King Street hockey

Street hockey the newest form of transit protest on King St.

A group of amateur hockey players took to King Street on Tuesday afternoon for a good ol' game of ball hockey in the slush and streetcar tracks.

You could literally hear the calls of "(street)CAR!"

The players, who convened at the corner of John and King Streets around noon today, were courteous, by all reports, moving aside to let motorists and streetcars pass through as needed.

People who live and work in the area were loving the entertainment. Heck, you could barely even tell it was a protest.

If the game's location between the TIFF Bell Lightbox and Kit Kat Restaurant didn't tip you off, allow me to explain.

The hockey game was staged as part of the latter venue's ongoing anti-King Street Transit Pilot campaign.

"King Street is empty enough to be able to play a game of hockey on the street!" tweeted one of the game's participants in an effort to back up business owners in the area who say that the area has been dead since the pilot project's launch.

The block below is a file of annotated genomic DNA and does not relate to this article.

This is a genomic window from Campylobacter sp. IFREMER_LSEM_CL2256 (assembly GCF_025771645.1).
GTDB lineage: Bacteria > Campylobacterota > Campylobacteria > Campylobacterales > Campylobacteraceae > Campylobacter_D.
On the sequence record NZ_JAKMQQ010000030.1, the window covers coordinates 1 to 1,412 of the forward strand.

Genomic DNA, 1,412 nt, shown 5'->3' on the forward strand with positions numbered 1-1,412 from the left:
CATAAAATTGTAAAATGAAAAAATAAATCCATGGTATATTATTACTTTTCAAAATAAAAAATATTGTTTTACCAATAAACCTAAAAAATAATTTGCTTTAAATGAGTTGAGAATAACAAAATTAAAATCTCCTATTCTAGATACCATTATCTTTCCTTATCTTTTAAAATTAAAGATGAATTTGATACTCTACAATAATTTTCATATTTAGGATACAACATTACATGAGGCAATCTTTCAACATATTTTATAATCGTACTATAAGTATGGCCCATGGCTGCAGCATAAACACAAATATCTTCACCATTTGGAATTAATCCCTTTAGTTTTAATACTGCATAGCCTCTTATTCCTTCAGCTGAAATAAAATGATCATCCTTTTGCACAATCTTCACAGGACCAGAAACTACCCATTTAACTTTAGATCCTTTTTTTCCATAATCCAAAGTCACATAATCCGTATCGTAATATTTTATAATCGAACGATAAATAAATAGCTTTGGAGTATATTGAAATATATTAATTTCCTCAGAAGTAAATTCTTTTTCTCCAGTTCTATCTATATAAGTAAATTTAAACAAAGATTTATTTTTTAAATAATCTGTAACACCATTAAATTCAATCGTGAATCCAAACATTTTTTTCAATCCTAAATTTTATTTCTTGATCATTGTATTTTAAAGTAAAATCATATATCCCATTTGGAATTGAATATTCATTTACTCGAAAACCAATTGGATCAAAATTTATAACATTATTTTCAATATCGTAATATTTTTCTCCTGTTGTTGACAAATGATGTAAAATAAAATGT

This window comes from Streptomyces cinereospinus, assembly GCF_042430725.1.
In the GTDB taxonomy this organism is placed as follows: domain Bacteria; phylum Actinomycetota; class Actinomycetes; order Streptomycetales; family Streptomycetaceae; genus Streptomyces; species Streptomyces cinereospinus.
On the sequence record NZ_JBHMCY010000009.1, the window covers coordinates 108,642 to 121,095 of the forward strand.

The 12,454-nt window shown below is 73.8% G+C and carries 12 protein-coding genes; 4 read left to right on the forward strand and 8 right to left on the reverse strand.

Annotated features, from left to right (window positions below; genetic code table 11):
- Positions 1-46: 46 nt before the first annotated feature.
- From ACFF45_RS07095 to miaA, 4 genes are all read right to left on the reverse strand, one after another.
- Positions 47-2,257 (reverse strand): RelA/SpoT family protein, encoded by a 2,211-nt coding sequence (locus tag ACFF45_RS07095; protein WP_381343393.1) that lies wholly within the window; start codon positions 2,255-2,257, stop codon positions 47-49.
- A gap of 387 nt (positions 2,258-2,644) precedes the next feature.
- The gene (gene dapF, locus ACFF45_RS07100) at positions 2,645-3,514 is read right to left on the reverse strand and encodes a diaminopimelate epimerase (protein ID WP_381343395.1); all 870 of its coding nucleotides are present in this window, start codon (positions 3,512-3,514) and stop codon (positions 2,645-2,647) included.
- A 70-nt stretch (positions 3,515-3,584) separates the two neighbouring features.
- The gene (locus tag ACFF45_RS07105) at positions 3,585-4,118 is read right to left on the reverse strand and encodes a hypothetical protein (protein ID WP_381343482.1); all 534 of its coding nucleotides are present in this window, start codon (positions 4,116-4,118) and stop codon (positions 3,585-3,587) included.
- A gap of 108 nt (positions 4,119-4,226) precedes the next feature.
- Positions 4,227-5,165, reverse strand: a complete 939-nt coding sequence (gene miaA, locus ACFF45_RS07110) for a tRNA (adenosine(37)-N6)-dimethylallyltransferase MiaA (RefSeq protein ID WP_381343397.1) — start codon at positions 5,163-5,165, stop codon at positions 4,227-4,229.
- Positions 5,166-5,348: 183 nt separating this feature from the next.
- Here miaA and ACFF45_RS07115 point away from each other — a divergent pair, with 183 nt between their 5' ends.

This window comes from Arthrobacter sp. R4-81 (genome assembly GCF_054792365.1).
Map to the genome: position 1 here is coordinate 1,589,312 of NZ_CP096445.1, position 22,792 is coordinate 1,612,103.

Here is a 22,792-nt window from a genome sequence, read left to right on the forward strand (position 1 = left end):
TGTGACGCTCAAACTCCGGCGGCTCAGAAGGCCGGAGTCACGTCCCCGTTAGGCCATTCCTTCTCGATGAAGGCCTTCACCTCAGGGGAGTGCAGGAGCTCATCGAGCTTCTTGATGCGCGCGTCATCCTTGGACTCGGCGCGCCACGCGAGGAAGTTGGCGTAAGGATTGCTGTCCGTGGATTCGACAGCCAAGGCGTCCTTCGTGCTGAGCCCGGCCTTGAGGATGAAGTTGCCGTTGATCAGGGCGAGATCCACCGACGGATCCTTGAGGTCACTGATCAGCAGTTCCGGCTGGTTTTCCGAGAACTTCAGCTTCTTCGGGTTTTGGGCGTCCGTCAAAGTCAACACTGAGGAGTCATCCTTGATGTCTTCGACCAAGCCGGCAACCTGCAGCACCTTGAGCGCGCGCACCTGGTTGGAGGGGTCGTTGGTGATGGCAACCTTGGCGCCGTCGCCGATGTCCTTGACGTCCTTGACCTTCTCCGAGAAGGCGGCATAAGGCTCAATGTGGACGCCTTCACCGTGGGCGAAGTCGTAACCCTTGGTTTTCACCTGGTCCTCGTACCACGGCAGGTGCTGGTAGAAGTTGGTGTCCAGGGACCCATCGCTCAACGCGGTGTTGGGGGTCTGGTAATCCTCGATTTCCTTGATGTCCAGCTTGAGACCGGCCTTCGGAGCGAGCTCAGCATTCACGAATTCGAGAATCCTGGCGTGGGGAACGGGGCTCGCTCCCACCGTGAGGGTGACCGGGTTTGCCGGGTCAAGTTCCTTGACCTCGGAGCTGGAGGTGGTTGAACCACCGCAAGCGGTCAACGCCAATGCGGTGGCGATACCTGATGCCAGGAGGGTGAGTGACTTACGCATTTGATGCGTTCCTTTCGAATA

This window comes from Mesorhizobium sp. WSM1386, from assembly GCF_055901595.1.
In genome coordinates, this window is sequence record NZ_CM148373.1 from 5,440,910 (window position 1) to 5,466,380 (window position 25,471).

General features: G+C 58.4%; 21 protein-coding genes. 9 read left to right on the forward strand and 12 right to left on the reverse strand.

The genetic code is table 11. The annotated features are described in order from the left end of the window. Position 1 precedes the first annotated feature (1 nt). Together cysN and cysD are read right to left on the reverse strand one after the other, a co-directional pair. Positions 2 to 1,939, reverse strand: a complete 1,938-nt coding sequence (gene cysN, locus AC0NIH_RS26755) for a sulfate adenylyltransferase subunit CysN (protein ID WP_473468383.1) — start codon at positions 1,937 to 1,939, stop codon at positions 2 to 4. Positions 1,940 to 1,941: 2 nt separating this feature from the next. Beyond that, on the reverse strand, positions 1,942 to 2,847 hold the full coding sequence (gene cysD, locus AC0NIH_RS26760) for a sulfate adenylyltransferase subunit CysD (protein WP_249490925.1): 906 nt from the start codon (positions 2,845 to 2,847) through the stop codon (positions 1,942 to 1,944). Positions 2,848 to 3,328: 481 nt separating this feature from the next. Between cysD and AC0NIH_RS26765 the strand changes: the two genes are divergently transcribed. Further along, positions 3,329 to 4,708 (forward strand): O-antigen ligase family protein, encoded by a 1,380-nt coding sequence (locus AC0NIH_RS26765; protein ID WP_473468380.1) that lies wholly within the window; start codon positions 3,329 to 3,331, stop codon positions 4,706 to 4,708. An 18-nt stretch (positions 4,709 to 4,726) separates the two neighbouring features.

The festivities were all backed by Kit Kat owner Al Carbone, who was on hand giving out pasta fagioli in front of his restaurant.

"You've got to fight for what you believe in," said Carbone, who famously erected a middle finger ice sculpture on King Street two weeks ago (and several others since then.)

Signs around the property announced free food and messages of equality like "Everyone is welcome on King Street: TTC, cars, cyclists and pedestrians!" and "Show us your metropass for a free lunch!"

Kit Kat hockey

Al Carbone in front of Kit Kat Italian Bar & Grill following his free lunch and hockey promotion. Photo by Lauren O'Neil.

The message he's spreading right now is certainly being seen as much friendlier than the icy middle finger from two weeks ago. 

While two ice sculptures remain in front of the Kit Kat, one simply reads "Make King St. Great Again."

The other says "SOS," which Carbone says stands for "Save our street."

Lead photo by

Stefanie Marotta


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